No matter how you slice it, the number of publicly traded companies in the United States continues to fall. On the major exchanges, there were 5,091 companies, including foreign-based ones, listed at the end of February, a 2% drop from 2009 and a 42% decline from the peak of 8,823 in 1997, according to new data from Grant Thornton. Looking across all U.S. exchanges, including the over-the-counter (OTC) market, the number of U.S.-based companies has fallen more than 30% since 2000, according to Audit Analytics.
Exactly why the number of publicly traded companies is declining is a matter of debate. Are the markets shunning companies, or are companies veering toward alternatives that don’t require onerous reporting and disclosure requirements?
Companies have been disappearing from U.S. exchanges in various ways. About 140 companies left the public markets in 2010 through going-private transactions, according to FactSet MergerStat research. Those transactions, which hit a peak of about 200 per year in 2006 and 2007, included private-equity buyouts, management buyouts, and acquisitions of public companies by private companies. However, since many of those companies will subsequently go public again, experts say they don’t account for much of the decline.
Other companies — approximately 375, according to CapitalIQ — were swallowed up by public companies through mergers and acquisitions. And about 100 companies were delisted from Nasdaq and the New York Stock Exchange in 2010 for being out of compliance with exchange standards, such as minimum trading prices.
At the same time, the number of IPOs has not been sufficient to replace the outflow. The swell of offerings in 2010 — 153 in total, up from 61 in 2009 — certainly helped stem some erosion. But Grant Thornton calculates that it would take more than 500 IPOs per year to grow the number of companies, and 360 just to replace delistings, volumes that are unlikely ever to occur, say Edward Kim and David Weild, senior advisers to Grant Thornton.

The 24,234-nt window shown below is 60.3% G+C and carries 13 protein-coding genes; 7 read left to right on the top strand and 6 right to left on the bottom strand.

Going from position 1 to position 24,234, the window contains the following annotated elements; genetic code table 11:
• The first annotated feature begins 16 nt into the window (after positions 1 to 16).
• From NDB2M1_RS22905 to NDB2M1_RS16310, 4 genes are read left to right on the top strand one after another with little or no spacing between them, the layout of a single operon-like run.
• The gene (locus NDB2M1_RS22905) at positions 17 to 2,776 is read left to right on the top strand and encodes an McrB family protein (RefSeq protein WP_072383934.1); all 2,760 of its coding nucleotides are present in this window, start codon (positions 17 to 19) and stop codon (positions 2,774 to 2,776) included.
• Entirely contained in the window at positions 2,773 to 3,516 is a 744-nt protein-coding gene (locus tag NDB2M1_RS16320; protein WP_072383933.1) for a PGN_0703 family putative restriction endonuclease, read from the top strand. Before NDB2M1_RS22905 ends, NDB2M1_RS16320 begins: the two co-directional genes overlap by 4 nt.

The cost of being a public company — namely, the price of complying with Sarbanes-Oxley — is often tagged as the most significant deterrent to companies considering the public markets. Besides the organizational processes that must be put in place to comply, the cost of an audit can shoot up drastically once a company goes public. In part because public companies tend to be larger and more complex, the average public-company audit cost $4.8 million and consumed 21,458 hours, compared with $291,200 and 2,606 hours for a private company, according to a survey of 2009 fees by Financial Executives International.
However, there is little clear evidence that Sarbox is the true culprit. On one hand, about 11% of the companies that filed to go public between January 2009 and March 2011 withdrew from the process, with many citing the cost of going and being public as the main deterrent, according to a Securities and Exchange Commission analysis.
On the other hand, companies backed by venture-capital and private-equity firms, which make up the majority of IPOs, typically run their accounting and compliance processes as if they were already public. “You don’t build it to sell it, you build it to be a standalone entity and operate on a quarterly cadence from day one,” said Tim Healy, CEO of EnerNoc, at a recent conference. EnerNoc, initially venture-backed, raised close to $100 million when it went public in 2007.